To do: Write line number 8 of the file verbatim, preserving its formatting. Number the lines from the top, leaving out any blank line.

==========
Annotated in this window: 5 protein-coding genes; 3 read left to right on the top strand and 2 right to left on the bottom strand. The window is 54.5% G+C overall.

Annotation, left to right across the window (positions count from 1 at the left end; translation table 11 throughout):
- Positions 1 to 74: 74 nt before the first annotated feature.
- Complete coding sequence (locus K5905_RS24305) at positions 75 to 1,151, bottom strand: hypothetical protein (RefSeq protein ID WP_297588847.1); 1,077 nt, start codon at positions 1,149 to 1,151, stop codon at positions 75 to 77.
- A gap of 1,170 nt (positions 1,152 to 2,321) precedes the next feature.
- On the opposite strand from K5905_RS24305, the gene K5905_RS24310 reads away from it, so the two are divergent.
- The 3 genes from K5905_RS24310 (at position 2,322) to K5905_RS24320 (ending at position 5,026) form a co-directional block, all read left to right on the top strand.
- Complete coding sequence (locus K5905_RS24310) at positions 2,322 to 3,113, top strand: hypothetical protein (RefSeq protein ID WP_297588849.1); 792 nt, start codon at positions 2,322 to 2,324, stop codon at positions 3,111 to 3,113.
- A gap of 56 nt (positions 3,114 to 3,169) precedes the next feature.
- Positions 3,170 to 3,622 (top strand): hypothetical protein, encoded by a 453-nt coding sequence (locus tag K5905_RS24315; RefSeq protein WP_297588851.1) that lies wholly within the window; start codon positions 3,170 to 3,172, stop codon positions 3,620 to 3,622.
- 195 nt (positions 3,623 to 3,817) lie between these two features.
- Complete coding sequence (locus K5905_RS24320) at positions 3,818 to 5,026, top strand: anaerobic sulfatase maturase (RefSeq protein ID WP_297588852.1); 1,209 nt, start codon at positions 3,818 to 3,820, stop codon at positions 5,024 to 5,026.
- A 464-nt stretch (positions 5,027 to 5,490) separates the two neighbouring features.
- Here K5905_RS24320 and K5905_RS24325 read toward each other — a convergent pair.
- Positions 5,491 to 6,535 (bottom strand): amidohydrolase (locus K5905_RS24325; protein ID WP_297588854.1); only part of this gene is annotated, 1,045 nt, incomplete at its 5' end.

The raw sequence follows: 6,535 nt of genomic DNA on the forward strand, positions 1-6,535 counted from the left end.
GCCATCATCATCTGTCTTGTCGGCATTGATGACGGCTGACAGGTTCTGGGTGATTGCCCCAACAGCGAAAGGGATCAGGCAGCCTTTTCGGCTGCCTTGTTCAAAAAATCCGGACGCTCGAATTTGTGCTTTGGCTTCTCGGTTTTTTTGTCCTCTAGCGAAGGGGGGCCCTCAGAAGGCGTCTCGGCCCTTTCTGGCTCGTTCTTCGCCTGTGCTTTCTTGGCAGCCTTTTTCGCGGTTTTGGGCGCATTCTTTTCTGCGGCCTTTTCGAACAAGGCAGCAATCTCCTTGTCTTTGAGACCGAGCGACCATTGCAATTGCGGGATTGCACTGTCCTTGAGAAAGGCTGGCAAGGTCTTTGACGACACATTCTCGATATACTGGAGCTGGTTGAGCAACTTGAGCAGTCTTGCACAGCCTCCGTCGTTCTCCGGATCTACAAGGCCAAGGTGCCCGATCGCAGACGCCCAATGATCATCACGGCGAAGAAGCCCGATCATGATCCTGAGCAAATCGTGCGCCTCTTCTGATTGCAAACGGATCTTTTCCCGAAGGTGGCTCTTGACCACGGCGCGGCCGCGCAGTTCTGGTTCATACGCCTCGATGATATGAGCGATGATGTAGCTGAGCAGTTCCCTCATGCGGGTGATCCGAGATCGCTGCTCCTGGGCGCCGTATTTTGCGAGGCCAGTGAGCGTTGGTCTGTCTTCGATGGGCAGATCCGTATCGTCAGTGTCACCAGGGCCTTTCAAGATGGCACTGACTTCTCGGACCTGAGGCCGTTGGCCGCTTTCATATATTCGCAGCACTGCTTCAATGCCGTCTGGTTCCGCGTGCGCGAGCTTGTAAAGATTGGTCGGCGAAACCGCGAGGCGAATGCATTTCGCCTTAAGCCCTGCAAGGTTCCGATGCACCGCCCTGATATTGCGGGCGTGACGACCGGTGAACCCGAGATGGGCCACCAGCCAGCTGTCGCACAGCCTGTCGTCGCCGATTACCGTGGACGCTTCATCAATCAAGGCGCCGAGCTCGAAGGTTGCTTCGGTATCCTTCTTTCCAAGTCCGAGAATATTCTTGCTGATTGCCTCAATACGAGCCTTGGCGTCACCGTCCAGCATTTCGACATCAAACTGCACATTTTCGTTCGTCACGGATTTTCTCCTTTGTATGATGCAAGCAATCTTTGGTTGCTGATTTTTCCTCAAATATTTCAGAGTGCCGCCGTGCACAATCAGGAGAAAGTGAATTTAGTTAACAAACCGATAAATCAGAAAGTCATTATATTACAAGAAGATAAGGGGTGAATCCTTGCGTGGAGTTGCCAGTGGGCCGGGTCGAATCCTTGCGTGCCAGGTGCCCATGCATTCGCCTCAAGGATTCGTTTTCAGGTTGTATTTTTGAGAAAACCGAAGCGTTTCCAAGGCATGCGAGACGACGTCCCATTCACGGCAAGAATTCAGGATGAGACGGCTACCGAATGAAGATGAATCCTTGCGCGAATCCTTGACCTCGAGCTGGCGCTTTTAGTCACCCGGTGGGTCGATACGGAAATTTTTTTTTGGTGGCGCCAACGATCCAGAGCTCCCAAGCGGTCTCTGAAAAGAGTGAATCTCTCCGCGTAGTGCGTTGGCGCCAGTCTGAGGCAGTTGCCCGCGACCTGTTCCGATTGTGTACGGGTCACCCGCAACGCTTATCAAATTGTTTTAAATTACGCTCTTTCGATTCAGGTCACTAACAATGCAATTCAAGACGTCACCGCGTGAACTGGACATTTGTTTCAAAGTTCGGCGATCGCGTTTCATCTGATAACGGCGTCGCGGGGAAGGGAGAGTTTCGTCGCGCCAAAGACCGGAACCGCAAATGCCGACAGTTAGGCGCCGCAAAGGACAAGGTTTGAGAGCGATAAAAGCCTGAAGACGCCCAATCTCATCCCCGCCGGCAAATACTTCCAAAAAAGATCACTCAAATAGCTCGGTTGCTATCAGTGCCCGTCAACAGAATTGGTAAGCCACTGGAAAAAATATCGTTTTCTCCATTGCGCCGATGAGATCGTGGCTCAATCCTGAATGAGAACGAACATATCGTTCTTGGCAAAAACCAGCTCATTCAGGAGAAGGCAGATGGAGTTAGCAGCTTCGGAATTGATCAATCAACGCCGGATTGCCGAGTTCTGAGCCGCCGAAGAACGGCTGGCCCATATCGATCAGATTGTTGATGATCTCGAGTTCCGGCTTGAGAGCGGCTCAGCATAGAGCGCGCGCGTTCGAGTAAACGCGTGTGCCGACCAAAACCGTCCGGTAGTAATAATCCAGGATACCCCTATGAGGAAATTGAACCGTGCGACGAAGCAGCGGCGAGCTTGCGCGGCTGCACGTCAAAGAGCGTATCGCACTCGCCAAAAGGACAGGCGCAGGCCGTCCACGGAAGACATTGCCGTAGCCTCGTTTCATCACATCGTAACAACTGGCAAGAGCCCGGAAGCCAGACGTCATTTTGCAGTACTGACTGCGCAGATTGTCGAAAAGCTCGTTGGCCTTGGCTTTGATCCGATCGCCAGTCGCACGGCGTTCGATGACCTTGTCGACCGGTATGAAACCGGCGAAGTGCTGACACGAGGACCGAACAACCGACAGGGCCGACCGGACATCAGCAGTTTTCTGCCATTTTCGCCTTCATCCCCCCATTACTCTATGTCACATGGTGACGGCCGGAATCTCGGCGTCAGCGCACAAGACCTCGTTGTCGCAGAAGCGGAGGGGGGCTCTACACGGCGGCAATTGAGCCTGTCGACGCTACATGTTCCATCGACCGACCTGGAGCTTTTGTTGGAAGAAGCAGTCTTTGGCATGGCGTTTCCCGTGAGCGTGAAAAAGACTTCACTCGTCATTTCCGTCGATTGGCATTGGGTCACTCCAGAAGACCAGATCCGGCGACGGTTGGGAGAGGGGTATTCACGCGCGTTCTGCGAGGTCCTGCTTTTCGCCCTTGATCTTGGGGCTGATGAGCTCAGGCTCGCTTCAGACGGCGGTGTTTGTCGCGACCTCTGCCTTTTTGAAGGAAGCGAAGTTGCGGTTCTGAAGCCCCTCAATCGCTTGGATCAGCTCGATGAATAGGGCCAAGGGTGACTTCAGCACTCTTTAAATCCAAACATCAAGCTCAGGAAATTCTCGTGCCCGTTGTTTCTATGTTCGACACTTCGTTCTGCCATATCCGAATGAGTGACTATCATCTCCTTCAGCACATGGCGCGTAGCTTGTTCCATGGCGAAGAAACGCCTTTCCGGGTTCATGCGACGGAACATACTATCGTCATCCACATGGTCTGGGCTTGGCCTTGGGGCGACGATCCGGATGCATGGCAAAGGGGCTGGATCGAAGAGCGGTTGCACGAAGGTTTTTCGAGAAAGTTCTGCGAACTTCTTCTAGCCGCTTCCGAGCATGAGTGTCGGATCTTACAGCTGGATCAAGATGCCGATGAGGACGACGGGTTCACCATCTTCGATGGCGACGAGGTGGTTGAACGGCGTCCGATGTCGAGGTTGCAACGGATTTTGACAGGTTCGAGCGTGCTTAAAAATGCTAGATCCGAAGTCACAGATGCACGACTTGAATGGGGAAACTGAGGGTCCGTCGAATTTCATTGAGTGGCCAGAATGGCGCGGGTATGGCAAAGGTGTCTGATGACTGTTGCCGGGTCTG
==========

- Complete coding sequence (locus K5905_RS24310) at positions 2,322 to 3,113, top strand: hypothetical protein (RefSeq protein ID WP_297588849.1); 792 nt, start codon at positions 2,322 to 2,324, stop codon at positions 3,111 to 3,113.